Cape Town - The Plastic Free Mzansi campaign started World Environment Day on Sunday with a beach clean-up at Sunset Beach in Milnerton where numerous organisations gathered to encourage awareness of and action for the protection of the marine environment.
This was the fifth edition of the campaign and its “The Beach Co-op and Twyg” to clean beaches and raise awareness of plastic pollution throughout the year. It also offers solutions through immersive environmental experiences and an interactive communication campaign.
The Beach Co-op founder and director Aaniyah Martin-Omardien said they were at the beach to encourage people to help clean the marine environment and beaches by using the “The Dirty Dozen” methodology in which citizens and participants involved in the clean-up logged the number of the top 12 most commonly found items on beaches. This was to help identify the source of the litter and advocate for changes in consumption and waste management habits.
Some of the top 12 most commonly found items were bottles, bottle tops, plastic bags, chips and sweets packaging, straws, ear-buds, lighters and fishing nets.
“Through doing this process, we noticed that people become more conscious and aware of the waste in our environment and realize how they, in their individual ways, can change behaviour by purchasing less single-use plastics,” Martin-Omardien said.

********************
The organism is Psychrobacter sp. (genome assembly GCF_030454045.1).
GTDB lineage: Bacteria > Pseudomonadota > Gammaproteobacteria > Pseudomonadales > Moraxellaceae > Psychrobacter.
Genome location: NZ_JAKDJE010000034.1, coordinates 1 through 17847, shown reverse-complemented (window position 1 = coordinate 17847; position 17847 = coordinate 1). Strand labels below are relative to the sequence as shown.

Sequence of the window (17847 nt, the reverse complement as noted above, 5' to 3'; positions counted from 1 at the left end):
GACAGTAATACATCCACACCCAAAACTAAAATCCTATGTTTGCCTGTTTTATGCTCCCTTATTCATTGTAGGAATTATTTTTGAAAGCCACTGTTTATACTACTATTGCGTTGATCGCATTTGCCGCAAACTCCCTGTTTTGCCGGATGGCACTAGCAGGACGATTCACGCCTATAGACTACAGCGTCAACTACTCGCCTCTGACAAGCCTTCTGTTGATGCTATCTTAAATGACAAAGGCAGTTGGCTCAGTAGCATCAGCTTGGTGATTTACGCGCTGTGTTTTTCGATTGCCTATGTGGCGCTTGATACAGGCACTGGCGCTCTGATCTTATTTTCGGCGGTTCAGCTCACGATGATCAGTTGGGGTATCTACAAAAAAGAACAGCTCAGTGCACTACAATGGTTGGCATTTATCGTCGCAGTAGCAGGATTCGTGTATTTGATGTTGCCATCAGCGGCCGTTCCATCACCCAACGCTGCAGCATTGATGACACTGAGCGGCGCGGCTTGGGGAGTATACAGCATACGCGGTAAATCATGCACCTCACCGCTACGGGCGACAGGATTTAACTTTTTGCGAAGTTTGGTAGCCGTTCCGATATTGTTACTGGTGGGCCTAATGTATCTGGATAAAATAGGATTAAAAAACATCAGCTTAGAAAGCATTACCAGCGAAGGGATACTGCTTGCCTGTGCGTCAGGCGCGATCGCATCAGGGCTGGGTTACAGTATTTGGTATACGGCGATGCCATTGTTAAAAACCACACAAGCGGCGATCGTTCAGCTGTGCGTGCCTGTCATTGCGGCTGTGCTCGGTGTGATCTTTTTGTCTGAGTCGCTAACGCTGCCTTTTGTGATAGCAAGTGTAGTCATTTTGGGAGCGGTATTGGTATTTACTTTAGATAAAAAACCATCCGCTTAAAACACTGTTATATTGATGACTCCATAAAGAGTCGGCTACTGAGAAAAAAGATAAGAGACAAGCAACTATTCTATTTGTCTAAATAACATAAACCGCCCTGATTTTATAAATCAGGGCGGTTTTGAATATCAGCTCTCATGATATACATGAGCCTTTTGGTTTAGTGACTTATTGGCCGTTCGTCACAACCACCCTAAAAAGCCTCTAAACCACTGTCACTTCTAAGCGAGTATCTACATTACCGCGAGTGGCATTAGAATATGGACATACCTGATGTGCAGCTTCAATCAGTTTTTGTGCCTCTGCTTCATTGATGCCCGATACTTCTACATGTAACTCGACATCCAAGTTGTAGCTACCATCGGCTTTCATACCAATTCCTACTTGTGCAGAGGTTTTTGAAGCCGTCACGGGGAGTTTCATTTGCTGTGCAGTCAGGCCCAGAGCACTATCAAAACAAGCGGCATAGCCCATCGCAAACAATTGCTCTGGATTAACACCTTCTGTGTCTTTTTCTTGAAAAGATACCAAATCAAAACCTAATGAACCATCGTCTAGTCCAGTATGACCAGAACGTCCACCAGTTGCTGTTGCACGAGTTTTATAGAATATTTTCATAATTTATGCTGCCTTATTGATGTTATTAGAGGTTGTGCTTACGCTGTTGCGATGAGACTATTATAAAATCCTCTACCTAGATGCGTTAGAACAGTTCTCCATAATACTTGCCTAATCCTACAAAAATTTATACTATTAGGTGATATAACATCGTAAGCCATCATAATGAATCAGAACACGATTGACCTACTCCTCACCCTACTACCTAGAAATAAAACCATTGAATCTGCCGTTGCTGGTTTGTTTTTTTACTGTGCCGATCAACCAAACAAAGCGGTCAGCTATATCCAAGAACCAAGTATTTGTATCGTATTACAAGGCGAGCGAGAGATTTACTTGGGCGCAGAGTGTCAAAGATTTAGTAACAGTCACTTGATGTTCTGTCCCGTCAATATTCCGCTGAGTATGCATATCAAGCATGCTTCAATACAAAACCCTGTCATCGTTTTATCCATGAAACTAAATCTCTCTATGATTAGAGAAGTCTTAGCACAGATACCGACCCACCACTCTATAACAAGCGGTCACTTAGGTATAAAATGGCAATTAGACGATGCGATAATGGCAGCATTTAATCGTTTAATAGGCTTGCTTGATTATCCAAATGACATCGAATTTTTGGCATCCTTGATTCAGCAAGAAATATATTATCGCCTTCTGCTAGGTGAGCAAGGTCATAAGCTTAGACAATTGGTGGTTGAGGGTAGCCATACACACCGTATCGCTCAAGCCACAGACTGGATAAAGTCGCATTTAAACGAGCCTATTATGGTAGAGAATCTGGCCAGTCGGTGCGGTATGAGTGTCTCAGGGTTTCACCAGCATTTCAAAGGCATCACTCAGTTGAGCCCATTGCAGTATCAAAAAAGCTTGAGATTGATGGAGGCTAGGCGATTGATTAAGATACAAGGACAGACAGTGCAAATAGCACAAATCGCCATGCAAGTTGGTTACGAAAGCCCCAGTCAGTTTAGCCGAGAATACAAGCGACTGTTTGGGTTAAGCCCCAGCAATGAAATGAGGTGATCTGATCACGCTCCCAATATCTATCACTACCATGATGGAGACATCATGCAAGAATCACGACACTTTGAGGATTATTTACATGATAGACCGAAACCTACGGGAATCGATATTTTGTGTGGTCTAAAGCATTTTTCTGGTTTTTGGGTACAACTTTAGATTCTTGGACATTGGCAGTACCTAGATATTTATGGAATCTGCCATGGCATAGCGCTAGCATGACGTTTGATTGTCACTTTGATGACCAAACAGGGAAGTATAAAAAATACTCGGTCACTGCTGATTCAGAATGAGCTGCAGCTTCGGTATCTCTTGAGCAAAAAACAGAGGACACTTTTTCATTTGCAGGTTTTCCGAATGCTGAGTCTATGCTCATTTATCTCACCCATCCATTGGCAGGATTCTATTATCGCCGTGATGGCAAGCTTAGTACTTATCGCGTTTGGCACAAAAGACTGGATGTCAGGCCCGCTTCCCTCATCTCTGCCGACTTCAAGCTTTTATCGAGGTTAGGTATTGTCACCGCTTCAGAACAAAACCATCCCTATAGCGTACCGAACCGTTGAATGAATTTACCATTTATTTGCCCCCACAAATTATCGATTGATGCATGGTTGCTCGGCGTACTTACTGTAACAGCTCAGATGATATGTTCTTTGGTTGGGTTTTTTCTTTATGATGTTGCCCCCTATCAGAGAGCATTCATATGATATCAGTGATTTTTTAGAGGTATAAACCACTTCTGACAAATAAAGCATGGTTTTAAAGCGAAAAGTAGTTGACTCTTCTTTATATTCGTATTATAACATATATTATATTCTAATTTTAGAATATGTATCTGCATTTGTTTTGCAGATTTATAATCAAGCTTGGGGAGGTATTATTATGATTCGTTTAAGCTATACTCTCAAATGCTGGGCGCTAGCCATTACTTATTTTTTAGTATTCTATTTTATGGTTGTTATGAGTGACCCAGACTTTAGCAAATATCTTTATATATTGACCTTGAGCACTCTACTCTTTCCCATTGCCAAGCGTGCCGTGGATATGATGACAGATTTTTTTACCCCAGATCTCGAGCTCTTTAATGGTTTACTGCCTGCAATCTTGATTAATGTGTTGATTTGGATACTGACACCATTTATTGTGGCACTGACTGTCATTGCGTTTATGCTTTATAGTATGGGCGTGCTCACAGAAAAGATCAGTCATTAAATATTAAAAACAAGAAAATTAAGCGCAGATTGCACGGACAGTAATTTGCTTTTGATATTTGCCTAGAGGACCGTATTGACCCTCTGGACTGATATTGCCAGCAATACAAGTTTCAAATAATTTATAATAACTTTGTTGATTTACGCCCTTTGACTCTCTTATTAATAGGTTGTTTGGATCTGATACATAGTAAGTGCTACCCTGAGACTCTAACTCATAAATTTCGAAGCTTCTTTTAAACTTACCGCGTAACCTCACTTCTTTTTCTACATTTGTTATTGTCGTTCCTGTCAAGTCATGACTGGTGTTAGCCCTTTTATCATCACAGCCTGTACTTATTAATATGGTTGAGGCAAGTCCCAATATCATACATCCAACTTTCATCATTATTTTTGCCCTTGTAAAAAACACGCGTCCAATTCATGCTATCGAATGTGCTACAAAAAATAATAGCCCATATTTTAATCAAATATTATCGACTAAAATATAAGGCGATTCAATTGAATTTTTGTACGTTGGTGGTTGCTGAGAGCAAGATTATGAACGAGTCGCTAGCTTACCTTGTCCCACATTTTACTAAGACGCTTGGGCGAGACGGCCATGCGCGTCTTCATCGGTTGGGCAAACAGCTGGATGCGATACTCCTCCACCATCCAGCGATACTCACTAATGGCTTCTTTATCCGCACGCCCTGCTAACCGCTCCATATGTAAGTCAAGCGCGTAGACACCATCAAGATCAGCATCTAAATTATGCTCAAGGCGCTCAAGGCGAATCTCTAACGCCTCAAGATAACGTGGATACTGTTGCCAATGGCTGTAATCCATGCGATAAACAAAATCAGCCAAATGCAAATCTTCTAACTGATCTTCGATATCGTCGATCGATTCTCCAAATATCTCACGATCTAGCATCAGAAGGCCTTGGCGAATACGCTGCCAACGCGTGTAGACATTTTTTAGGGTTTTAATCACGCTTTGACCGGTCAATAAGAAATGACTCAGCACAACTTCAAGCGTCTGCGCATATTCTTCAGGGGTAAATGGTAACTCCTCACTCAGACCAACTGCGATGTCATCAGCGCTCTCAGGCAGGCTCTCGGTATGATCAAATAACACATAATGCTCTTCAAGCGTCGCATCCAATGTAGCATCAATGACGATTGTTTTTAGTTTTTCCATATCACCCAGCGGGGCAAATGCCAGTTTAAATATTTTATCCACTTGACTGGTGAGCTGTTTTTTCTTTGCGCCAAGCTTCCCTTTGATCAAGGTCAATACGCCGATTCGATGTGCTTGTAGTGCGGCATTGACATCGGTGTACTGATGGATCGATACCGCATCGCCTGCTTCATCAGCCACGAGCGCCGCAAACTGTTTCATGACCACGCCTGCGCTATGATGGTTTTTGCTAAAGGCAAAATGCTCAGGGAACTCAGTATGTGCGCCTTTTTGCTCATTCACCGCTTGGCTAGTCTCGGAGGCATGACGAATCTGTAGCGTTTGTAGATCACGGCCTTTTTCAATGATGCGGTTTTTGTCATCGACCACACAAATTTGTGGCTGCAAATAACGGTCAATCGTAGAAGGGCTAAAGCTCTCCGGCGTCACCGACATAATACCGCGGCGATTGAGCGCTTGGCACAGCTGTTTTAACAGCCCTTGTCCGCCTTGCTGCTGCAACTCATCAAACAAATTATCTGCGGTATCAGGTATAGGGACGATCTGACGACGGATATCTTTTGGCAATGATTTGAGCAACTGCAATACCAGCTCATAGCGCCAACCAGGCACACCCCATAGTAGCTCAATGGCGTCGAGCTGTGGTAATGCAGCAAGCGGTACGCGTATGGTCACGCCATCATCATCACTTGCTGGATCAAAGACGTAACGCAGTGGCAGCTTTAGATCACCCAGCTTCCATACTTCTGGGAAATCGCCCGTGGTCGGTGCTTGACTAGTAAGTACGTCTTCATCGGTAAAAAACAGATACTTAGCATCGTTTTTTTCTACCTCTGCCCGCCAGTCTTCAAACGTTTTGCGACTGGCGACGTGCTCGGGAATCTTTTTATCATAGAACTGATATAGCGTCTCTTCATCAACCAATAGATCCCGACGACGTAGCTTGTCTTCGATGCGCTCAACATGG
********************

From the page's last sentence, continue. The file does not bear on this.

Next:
Twyg founder Jackie May said her not-for-profit company was founded almost four years ago to help change people’s general behaviour, consumer behaviour and lifestyles so that all could get on track to become more sustainable and keep the earth within its 1.5 °C temperature limit.
“Ultimately we would like to see all problem plastics eliminated and replaced with biodegradable and compostable materials,” May said.
Participant Sharne Eddie-Ally decided to join the clean-up with her family and said they had picked up a significant amount of plastic straws, micro-plastics and polystyrene material.
Another participant and frequent beach-goer Ocean Steenkamp said she decided to join the clean up with her friends yesterday and they noticed quite a lot of packaging materials from sweets and chips on the beach.
Coca-Cola Peninsula Beverages (CCPB) was one of the supporting organisations and CCPB Sustainability head Priscilla Urquhart said they hoped to help bring attention to protecting the coastline and the harm that plastic causes the environment.